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Ann Allergy Asthma Immunol. 2008 Jun;100(6):570-5. doi: 10.1016/S1081-1206(10)60056-7.

Availability of the epinephrine autoinjector at school in children with peanut allergy.

Author information

  • 1Division of Pediatric Allergy and Clinical Immunology, McGill University Health Center, Montreal, Quebec, Canada. daliamoshebs@gmail.com

Abstract

BACKGROUND:

Peanut allergy accounts for most severe food-related allergic reactions, and accidental exposures are frequent. Delayed administration of epinephrine and the allergic individual's failure to personally carry epinephrine contribute to fatal outcomes.

OBJECTIVES:

To describe epinephrine autoinjector availability at school and to determine factors that might affect autoinjector availability in children allergic to peanut.

METHODS:

Two hundred seventy-one children with peanut allergy living in Quebec were queried about their autoinjector. Logistic regression models were used to select factors associated with device availability.

RESULTS:

Four of 271 children diagnosed as having peanut allergy were not prescribed autoinjectors. Forty-eight percent of the children did not carry the autoinjector with them at school. In 78.0% of those, the autoinjector was located in the nurse's or another school office, which was staffed by a full-time nurse only in 18.5%. Of all the respondents, those administered epinephrine for a previous reaction (odds ratio [OR], 2.7; 95% confidence interval [CI], 1.3-5.7), older children (OR, 1.1; 95% CI, 1.0-1.2), and those living only with their mother (OR, 3.4; 95% CI, 1.0-11.0) were more likely to carry the autoinjector with them at school. Of children 7 years or older, those who experienced a severe reaction were more likely to carry their autoinjector (OR, 3.3; 95% CI, 1.4-8.1).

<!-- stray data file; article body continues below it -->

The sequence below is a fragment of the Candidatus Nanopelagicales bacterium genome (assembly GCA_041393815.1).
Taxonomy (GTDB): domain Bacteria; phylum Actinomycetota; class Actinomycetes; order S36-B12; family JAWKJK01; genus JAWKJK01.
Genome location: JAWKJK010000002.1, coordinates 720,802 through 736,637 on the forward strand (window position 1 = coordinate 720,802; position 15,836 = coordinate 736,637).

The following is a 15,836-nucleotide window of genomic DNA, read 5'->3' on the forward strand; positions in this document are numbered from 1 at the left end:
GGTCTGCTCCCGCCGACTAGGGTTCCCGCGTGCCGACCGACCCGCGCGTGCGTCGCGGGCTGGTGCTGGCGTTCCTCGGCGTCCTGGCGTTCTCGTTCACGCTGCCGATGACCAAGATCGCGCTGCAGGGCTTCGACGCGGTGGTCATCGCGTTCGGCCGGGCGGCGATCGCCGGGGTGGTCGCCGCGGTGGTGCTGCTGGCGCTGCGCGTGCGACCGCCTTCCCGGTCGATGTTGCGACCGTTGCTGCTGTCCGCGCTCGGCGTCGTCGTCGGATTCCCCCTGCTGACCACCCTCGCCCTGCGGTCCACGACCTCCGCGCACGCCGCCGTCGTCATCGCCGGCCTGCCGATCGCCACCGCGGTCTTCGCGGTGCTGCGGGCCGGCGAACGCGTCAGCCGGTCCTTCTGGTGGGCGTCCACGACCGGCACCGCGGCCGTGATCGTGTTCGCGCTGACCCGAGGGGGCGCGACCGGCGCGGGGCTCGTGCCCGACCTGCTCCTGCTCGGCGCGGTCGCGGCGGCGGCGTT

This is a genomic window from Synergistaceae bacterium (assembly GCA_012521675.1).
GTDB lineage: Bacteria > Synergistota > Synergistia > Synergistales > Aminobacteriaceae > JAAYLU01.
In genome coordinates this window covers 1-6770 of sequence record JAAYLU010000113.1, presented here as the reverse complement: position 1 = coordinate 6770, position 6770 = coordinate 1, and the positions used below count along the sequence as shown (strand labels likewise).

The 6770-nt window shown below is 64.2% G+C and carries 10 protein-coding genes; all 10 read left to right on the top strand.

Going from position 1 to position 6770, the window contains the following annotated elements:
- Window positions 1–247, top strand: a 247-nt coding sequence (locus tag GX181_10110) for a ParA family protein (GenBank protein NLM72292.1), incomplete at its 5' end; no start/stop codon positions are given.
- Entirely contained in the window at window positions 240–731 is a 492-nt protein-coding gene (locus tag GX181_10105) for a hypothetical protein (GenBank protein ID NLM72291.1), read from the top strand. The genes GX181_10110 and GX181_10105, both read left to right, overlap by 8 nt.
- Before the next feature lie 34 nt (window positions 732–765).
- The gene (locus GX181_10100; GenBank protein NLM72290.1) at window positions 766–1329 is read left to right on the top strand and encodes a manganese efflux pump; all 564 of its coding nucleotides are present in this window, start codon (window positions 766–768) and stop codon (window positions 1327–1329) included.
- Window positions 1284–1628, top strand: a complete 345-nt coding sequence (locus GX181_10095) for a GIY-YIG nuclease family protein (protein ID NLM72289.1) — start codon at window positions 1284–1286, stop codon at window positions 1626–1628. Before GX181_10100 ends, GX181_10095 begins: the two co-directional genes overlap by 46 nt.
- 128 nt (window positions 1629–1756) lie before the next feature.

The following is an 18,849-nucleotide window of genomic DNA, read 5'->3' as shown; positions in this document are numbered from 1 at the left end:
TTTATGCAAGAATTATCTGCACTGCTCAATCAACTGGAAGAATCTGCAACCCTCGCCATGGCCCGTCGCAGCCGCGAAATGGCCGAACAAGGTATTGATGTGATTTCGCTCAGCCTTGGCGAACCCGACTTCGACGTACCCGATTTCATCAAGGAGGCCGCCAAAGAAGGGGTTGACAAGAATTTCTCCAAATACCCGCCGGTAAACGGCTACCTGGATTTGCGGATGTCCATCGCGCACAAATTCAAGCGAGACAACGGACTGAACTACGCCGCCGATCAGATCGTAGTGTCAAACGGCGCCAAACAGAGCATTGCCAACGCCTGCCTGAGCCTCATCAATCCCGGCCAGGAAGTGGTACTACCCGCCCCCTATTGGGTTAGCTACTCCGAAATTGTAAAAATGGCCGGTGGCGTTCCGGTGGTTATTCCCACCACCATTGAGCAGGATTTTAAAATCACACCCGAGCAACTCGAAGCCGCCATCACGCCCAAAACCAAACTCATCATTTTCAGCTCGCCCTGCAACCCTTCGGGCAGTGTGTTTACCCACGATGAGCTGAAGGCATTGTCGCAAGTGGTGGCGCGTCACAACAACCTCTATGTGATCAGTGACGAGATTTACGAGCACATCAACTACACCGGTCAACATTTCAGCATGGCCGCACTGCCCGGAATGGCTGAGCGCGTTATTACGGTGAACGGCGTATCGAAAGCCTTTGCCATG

CONCLUSIONS:

Almost 50% of children allergic to peanut might experience a delay in anaphylaxis treatment due to limited access to their device. More education is required regarding the importance of a readily available autoinjector.

PMID:
18592821
[PubMed - indexed for MEDLINE]
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